Analysis of B cell antibody repertoires from next-generation sequencing (in autoimmunity and other diseases)
Tuesday, October 23rd, 2018
1:00 p.m. Room 202 MRB
Professor Steven H. Kleinstein
Department of Pathology, Yale School of Medicine, New Haven, CT, USA
Next-generation sequencing (NGS) technologies have revolutionized our ability to carry out large-scale adaptive immune receptor repertoire sequencing (AIRR-Seq) experiments. AIRR-Seq is increasingly being applied to profile B cell receptor (BCR) repertoires and gain insights into immune responses in healthy individuals and those with a range of diseases. As NGS technologies improve, these experiments are producing ever larger datasets, with tens- to hundreds-of-millions of BCR sequences. Although promising, repertoire-scale data present fundamental challenges for analysis requiring the development of new techniques and the rethinking of existing methods that are not scalable to the large number of sequences being generated . To address these challenges, we have developed computational tools and methods that we currently make available to the wider scientific community through the Immcantation tool suite (http://immcantation.org). This includes: raw read processing, novel V gene allele detection, subject-specific germline genotype identification, B cell clone assignment, lineage tree construction and analysis, somatic mutation profiling and selection analysis. Along with the underlying computational methodology, this presentation will discuss applications of BCR repertoire sequencing and lineage analysis to infection (HIV and West Nile Virus), vaccination (Influenza), autoimmunity (Multiple sclerosis, Myasthenia Gravis) and allergy/asthma.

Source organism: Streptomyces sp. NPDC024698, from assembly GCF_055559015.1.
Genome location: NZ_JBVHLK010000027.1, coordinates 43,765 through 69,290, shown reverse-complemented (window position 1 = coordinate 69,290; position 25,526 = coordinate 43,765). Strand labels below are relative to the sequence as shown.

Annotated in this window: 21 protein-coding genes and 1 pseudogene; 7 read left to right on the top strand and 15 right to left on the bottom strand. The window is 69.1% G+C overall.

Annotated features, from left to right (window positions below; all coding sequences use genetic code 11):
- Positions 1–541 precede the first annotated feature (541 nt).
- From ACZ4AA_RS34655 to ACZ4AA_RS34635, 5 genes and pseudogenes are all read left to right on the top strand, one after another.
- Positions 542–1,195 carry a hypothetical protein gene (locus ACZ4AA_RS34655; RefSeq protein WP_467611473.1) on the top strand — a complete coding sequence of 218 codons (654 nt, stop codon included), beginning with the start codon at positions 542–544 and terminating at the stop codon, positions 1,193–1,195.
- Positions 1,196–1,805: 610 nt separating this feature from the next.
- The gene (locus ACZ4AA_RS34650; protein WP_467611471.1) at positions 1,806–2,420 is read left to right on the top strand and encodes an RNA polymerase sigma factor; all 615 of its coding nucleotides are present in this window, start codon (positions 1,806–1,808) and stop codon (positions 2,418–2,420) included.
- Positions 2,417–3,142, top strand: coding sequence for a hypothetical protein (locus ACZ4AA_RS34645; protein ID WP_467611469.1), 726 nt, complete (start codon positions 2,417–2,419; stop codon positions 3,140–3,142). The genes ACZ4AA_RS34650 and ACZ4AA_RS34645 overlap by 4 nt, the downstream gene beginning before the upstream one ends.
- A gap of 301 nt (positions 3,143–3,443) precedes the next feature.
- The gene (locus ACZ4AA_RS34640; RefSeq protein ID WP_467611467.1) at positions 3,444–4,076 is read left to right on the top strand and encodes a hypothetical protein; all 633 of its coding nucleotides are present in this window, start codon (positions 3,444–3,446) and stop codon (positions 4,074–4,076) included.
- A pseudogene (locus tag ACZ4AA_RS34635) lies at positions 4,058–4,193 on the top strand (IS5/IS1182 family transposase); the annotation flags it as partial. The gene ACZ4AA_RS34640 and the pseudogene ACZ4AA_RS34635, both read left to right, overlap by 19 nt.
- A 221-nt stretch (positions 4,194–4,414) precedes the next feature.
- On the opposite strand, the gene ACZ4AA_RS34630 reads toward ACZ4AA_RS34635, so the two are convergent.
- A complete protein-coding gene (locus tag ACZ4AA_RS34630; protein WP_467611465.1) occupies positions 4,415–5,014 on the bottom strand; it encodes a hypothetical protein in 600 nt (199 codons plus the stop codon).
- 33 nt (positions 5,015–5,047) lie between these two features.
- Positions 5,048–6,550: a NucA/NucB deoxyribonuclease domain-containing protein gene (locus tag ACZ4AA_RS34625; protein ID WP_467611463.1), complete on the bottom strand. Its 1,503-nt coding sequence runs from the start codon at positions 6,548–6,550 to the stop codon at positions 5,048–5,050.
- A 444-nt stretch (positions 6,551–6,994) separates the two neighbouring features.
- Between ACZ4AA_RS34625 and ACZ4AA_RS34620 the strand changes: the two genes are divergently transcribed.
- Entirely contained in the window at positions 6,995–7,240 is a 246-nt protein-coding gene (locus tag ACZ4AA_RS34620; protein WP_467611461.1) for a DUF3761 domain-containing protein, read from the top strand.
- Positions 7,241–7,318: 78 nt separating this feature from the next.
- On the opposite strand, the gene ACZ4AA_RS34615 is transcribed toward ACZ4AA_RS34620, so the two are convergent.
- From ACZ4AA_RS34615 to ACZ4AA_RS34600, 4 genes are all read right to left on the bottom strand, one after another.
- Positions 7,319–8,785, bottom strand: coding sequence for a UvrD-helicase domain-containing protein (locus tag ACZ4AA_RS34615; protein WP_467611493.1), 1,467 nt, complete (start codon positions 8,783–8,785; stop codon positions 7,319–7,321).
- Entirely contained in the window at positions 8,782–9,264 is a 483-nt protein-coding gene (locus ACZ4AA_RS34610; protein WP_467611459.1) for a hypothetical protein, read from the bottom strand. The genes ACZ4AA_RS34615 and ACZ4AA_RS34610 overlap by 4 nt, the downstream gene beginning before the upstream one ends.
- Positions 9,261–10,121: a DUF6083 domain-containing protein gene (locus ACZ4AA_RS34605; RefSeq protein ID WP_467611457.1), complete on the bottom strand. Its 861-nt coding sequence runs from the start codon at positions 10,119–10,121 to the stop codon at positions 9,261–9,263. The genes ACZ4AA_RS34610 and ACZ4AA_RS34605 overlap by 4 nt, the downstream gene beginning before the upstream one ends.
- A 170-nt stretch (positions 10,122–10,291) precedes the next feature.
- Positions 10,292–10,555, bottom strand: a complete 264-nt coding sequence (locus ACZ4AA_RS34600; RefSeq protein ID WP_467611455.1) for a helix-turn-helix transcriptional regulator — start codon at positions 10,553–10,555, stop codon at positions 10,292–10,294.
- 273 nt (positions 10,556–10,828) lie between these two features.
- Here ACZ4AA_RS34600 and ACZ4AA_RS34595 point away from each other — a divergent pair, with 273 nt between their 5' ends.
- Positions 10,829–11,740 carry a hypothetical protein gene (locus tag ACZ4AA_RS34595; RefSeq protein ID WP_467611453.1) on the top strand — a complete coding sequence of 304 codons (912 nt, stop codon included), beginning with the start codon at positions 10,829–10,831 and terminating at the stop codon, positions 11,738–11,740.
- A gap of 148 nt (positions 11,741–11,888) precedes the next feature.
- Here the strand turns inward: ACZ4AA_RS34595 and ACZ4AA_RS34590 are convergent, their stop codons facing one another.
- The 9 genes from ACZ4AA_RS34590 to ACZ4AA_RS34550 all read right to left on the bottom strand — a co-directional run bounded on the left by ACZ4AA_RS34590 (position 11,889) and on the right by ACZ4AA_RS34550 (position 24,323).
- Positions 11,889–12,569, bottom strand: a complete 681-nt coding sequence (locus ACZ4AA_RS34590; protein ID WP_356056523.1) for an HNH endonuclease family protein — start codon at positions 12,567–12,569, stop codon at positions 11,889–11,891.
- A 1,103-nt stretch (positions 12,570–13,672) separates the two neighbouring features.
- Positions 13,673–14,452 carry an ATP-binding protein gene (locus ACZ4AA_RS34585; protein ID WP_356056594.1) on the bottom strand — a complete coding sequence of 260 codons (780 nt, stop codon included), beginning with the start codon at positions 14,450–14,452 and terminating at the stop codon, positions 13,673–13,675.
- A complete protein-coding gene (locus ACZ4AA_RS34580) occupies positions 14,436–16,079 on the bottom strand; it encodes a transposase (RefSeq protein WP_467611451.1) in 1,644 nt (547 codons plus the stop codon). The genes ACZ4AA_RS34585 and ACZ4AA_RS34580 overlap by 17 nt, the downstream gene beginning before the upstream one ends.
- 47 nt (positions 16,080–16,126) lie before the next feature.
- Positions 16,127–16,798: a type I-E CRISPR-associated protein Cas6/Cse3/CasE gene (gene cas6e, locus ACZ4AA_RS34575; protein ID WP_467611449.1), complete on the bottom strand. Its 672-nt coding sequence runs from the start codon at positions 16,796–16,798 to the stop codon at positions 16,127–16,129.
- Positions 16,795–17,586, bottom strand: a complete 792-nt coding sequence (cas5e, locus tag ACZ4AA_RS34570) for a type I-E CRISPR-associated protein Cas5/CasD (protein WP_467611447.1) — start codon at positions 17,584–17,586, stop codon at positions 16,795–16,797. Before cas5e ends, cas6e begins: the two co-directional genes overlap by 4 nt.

1. Yaari G, Kleinstein SH. Practical guidelines for B-cell receptor repertoire sequencing analysis.
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